Sorry, we failed to record your vote. Please try again
Report abuse
Format: Kindle Edition Verified Purchase
Having read the original two Bridget Jones novels and seen the films and found both highly entertaining, I was looking forward to this update. Unfortunately I have been highly disappointed. This is drivel of the highest order, consisting of mainly inane tweets and text messages. Bridget Jones is in her fifties with two very small children (although the ages aren't clear, I surmised they were very young by the fact that one speaks like a three year old and the other is in primary school) and seems to have continued her ridiculously represented middle class chaotic life unabated by family responsibilities. The whole novel felt like it was still stuck in the late nineties except for the insertion of 21st century social media ie. twitter, texting and online dating sites. I read the book and deleted it from my kindle in disgust.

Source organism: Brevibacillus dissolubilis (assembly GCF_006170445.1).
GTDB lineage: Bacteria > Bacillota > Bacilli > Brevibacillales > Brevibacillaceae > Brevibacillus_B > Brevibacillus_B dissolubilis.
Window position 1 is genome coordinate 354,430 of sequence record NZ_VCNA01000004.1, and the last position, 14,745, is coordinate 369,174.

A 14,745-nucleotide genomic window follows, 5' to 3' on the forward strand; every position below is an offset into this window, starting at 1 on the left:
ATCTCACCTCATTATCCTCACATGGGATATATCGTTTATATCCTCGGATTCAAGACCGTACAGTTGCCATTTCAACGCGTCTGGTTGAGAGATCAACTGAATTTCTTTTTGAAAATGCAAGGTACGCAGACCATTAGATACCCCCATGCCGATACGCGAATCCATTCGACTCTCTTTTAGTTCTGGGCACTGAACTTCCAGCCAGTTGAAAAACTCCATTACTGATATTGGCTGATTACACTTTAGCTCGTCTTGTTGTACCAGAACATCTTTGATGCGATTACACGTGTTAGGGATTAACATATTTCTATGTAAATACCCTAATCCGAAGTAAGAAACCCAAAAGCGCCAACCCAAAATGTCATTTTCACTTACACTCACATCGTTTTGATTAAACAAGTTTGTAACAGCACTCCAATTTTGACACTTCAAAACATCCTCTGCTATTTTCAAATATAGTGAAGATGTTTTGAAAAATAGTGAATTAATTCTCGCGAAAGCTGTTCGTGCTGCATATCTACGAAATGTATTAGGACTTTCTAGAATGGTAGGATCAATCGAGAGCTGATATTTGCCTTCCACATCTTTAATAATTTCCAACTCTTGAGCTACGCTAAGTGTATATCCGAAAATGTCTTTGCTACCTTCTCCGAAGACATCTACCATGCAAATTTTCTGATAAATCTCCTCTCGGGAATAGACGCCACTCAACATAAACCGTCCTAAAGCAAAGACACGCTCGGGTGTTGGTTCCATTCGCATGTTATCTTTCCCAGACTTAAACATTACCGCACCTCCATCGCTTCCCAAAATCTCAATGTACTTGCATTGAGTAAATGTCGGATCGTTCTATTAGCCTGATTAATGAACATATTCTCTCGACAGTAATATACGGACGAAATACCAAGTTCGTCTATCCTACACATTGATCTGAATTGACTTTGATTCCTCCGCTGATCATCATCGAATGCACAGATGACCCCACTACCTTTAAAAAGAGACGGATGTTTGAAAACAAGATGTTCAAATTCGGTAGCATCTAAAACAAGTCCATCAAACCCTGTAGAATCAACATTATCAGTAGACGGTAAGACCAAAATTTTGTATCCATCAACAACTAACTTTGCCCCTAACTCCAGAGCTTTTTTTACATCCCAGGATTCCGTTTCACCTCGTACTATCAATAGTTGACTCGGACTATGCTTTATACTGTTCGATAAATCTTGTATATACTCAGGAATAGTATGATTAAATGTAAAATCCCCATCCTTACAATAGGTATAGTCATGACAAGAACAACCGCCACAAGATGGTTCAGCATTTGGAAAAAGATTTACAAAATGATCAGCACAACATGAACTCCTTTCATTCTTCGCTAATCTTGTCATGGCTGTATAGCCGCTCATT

Comment 3 of 3 people found this helpful. Was this review helpful to you? Yes No Sending feedback...
Thank you for your feedback.
Sorry, we failed to record your vote. Please try again
Report abuse
Format: Hardcover
First things first; I am a man. A not very fabulous man at that.
Feel free to disregard the rest of my review if you wish as clearly I am not Helen Fielding's target market either now or 15 years ago. In my defense, I did read and enjoy Bridget Jones' Diary back in the day. Oh and I have childcare responsibilities so a grown up Bridget should be right up my street.....